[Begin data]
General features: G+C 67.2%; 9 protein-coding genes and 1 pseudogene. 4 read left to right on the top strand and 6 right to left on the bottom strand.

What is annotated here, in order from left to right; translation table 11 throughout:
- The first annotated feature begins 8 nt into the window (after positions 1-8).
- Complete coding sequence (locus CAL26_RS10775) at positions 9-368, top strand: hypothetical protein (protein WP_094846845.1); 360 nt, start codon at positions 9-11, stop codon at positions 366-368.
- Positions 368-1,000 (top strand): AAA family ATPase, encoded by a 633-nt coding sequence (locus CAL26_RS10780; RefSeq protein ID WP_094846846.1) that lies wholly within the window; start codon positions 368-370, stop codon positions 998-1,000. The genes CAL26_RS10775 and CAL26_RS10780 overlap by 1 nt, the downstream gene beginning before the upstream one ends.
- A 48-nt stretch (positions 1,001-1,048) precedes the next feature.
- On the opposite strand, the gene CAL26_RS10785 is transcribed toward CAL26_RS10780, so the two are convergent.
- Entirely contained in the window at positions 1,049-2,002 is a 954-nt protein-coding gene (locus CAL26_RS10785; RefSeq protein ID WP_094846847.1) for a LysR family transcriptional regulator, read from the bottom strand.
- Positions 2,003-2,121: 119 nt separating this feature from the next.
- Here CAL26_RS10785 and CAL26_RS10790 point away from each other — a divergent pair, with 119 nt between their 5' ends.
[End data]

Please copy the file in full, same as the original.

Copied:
General features: G+C 67.2%; 9 protein-coding genes and 1 pseudogene. 4 read left to right on the top strand and 6 right to left on the bottom strand.

What is annotated here, in order from left to right; translation table 11 throughout:
- The first annotated feature begins 8 nt into the window (after positions 1-8).
- Complete coding sequence (locus CAL26_RS10775) at positions 9-368, top strand: hypothetical protein (protein WP_094846845.1); 360 nt, start codon at positions 9-11, stop codon at positions 366-368.
- Positions 368-1,000 (top strand): AAA family ATPase, encoded by a 633-nt coding sequence (locus CAL26_RS10780; RefSeq protein ID WP_094846846.1) that lies wholly within the window; start codon positions 368-370, stop codon positions 998-1,000. The genes CAL26_RS10775 and CAL26_RS10780 overlap by 1 nt, the downstream gene beginning before the upstream one ends.
- A 48-nt stretch (positions 1,001-1,048) precedes the next feature.
- On the opposite strand, the gene CAL26_RS10785 is transcribed toward CAL26_RS10780, so the two are convergent.
- Entirely contained in the window at positions 1,049-2,002 is a 954-nt protein-coding gene (locus CAL26_RS10785; RefSeq protein ID WP_094846847.1) for a LysR family transcriptional regulator, read from the bottom strand.
- Positions 2,003-2,121: 119 nt separating this feature from the next.
- Here CAL26_RS10785 and CAL26_RS10790 point away from each other — a divergent pair, with 119 nt between their 5' ends.